I’m for profit. I’m for buying what I want. I hope that every purchase at Walmart & Targét benefits both the buyer and the seller. I know that some people don’t calculate the potential value of car insurance, that it’s not as simple as a pillow or a bottle of aspirin. I recommend that they think about it.
As many as you have paid? As much money as you would have had had you put those premiums in a savings account until they were enough to put in an S&P index mutual fund?
Until I started Medicare, I bought medical insurance with a high deductible. I didn’t collect a penny in benefits for 19 years (and regretted collecting, of course). I saved a lot of money, paid for all of my medical care out-of-pocket. I also have enough money many times over for both a new car and a new roof - though I probably won’t replace my car if I lose it. (Roof’s a different story.)
Here’s the reality of it all. The bank won’t let you go without homeowners insurance or car insurance and the state makes you pay for at least liability. Unless of course you can prove the five or so million of liquid assets to be self-insured. It’s all worked for me so far and your formula has worked for you.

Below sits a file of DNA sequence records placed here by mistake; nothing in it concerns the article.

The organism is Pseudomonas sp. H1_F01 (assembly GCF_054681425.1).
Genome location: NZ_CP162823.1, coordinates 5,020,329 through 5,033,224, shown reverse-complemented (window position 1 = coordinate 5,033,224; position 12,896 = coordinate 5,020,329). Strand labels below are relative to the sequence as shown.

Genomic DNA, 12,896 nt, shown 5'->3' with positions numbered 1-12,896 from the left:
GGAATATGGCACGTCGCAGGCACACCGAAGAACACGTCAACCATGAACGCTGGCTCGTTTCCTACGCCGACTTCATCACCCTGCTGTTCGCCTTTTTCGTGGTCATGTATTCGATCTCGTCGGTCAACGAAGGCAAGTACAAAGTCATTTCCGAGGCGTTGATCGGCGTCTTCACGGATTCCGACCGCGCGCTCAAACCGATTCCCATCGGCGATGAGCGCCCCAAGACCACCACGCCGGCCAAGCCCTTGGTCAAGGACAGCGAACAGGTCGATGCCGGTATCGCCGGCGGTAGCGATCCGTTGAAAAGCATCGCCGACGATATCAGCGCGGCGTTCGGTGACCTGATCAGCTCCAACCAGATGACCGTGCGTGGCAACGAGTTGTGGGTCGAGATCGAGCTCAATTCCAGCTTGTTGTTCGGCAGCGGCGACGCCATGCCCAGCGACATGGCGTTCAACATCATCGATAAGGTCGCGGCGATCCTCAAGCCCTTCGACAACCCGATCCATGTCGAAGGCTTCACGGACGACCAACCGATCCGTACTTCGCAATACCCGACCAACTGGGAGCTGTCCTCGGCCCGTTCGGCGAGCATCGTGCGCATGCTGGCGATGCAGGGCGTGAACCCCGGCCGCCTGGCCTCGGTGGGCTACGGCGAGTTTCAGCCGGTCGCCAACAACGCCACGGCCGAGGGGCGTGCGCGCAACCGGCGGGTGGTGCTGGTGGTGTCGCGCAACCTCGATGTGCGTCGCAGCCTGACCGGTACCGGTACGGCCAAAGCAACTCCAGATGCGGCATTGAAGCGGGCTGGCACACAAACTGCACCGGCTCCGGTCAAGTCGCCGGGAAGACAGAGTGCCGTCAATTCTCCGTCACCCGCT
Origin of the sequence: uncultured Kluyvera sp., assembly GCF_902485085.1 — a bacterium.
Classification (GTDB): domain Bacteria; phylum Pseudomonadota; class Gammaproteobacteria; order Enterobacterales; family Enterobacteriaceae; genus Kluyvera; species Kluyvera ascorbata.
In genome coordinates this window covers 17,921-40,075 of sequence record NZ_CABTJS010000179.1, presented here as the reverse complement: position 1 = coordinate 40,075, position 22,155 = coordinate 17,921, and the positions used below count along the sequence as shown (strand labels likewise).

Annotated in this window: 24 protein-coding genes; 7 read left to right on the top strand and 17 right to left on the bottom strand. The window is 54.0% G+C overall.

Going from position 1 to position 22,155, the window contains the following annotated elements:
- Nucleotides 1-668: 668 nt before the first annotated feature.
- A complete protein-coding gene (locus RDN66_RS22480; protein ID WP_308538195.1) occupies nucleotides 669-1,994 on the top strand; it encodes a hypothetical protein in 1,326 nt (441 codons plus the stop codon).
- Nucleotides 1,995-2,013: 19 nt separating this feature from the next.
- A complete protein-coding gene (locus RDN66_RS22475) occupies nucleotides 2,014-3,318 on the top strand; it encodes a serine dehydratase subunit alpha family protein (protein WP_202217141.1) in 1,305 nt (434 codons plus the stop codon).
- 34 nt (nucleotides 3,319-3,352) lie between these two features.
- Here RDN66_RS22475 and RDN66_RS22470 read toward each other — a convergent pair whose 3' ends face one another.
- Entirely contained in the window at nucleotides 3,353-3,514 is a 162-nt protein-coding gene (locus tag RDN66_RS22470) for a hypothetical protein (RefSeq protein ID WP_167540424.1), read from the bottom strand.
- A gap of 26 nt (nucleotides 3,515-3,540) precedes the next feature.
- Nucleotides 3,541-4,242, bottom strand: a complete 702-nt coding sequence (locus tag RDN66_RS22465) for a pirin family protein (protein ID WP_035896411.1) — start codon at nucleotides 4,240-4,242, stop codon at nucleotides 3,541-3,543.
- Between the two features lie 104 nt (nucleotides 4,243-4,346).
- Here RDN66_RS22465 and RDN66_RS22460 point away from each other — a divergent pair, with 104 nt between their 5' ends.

It’s less expensive to be your own insurance company if you can absorb the loss. When I was in graduate school, I had a five year old 1965 Rambler. I looked up the book value, figured how much cash I could lay my hands on and decided I would take the risk and drop the collision. I calculated in the salvage value of the car if it was totaled. I also figured if I itemized my income tax I could report the loss I incurred if the car was wrecked. Also, I reasoned that I wouldn’t mind having the car repaired with used parts if I had to pay for the repairs due to an accident. (Replacing a door with one from the wrecking yard that is a different color doesn’t affect the gas mileage).
I want to be insured for a big loss. When I and my wife enrolled in graduate school, we needed medical insurance. We were able to get a policy with $1000 deductible with a monthly premium we could afford. What I saved on dropping my collision coverage on the Rambler I applied to the medical insurance premium.
It seems to me that people want to be insured against any kind of loss and pay tremendous amounts in.premiums for this protection. I see advertisements on television that for a monthly fee which often isn’t disclosed, will replace an appliance in your house if it fails. I just had to replace our dishwasher that quit working after 29 years. I would bet the monthly premium for insuring household appliances would have bought quite a few new dishwashers.